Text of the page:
This does not mean that City 8 is a laissez-faire city. In metro stations, elevators, changing rooms, restaurants, cinemas, museums, at entrances everywhere, are signs like “Please shut-face before entering” and “Please maintain a calm facial expression”. Even the reluctant ones obey, and on the impassive faces of security guards or waiters in this city, one never sees expressions of disgust or resentment.
I first arrived in City 8 in 1996. Perhaps it was due to the nameless lethargy that gripped me – several years after I graduated from university, I suddenly had no idea what I wanted to do – but at the time I did not understand why the expressions had vanished from the inhabitants’ faces. Perhaps what interested me then was not their facial expressions or lack of them. It was the way that City 8 had always branded itself as a “tourist city”, a place that belongs to no-one, which anyone can enter, stay briefly, and leave; even the residents themselves, the descendants of the first generation of dark-skinned people who discovered and settled in City 8, are merely visitors who have stayed longer than others.
One afternoon, after having spent two weeks in City 8, I decided to settle down here. This was the only way I could become a long-term traveller.
It could also have been the Matchmaking Shop at Number 456 in Area E of City 8 which prompted this fortuitous decision.
It was during the mid-90s when the City 8 dummies had not yet been popularized by the extensive coverage in travel magazines that was to attract tourists from everywhere. The dummies, in those days, were considered mere toys, handmade by poor artists or amateurs for their own entertainment. The dirty little shop was located in a dark, damp alley behind a restaurant. If it were not for the scorching summer afternoon heat, I would never have been tempted by the bottled coca-colas on sale at the entrance to walk inside the shop. As the ice-cold drink trickled down my throat into my belly, its chill enveloped me like a shadow – it must have been the logs of wood cluttering the shop that gave me the illusion that I was resting in the shade of trees.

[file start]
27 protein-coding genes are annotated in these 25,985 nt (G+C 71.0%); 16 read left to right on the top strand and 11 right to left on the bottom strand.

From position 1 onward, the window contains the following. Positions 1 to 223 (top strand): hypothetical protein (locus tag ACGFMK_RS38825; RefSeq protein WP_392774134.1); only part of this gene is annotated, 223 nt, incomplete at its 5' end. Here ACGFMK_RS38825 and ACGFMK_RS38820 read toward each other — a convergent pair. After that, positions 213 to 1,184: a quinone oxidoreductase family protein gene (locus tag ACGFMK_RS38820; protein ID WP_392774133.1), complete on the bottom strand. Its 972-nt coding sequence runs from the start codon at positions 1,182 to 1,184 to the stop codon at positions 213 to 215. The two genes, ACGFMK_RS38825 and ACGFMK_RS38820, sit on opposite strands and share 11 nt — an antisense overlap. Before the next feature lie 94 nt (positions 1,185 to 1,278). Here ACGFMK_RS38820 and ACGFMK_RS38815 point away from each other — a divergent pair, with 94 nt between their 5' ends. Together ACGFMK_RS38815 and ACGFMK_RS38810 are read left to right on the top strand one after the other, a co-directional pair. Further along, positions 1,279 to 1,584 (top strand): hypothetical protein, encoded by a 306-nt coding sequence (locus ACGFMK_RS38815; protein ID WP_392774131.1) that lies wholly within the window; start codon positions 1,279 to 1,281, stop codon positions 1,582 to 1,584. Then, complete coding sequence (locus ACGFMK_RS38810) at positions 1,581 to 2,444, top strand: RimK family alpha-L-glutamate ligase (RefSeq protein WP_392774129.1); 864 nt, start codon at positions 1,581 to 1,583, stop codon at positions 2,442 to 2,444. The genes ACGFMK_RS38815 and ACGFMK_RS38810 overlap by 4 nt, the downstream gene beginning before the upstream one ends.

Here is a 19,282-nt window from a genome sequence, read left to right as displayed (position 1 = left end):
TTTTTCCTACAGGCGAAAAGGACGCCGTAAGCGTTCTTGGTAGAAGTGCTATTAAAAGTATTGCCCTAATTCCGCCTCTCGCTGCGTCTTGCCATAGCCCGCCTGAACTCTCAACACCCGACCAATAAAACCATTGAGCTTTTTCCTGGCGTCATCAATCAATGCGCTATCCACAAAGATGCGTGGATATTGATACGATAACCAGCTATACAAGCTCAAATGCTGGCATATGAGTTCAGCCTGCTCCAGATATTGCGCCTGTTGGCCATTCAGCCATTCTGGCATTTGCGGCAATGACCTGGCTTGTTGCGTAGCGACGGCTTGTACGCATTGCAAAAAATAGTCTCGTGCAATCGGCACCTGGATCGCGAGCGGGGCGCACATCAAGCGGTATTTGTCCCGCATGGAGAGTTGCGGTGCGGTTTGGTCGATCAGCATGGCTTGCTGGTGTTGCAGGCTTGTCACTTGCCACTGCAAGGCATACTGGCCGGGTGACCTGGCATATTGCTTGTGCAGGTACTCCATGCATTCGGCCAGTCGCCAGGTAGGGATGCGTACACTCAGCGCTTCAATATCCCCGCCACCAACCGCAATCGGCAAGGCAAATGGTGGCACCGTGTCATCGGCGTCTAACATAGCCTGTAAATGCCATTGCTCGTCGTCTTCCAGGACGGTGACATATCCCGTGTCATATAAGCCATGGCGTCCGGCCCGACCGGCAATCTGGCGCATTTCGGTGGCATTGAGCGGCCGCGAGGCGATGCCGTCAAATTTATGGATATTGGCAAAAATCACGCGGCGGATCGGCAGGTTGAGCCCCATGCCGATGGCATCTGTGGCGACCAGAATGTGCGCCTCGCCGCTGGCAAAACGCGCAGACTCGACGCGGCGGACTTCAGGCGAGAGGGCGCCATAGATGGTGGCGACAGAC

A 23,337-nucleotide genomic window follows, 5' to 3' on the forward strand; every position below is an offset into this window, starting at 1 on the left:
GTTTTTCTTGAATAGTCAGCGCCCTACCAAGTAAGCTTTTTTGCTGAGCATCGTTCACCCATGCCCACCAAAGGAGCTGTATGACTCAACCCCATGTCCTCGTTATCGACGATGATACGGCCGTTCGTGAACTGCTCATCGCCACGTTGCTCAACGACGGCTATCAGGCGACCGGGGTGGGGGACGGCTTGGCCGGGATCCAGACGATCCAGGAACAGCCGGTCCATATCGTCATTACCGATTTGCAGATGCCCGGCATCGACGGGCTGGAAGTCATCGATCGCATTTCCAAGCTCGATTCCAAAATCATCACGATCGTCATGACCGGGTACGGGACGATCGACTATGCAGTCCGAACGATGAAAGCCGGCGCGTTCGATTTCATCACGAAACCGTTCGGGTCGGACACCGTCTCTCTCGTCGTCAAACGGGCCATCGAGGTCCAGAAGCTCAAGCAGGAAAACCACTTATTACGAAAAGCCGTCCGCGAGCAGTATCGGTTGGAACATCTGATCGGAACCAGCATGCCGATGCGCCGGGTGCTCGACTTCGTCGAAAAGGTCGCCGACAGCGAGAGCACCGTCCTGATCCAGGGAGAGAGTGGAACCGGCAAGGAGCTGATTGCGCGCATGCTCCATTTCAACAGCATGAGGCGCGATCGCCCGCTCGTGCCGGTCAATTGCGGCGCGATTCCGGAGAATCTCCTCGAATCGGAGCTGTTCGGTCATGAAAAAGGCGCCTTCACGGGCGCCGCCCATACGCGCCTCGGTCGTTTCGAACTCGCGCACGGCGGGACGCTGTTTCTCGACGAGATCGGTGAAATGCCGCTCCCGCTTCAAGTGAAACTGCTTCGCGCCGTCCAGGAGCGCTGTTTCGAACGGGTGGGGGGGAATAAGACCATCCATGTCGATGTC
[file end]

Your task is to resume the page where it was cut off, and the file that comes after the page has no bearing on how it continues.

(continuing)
“Feel free to look around.” When a man wearing a dark grey apron came out from a small inner room, I had a fleeting desire to leave. For many years after I believed that what made me stay was not the desperate heat outside but the logs in the shop, each with a clear and inimitable expression, that aroused in me an indescribable feeling that was at once vague and familiar.
“You know that these logs come from ancient trees that died of disease or old age. Before they were completely devoured by insects, we cut off their branches, polished them, and turned them into dummies,” the man said.
Some of the logs looked like chairs or tables; others were lifelike, resembling a man, a woman, an old man, a child; still others were in strange shapes, the grains on them forming interesting expressions.
I touched the rough grain of the wood, and had the sudden urge to possess them.
“Are these dummies used for performances?” I turned around, and saw that the man was wearing thick black-rimmed glasses, and had a head of silver-grey hair. (Years later, this man became a world-famous dummy-maker and moved to City 30, after which he never made dummies again.)
The man wiped his dust-covered hands on his apron, adjusted his glasses, and said, “The dummies made here are for the sole purpose of matchmaking.”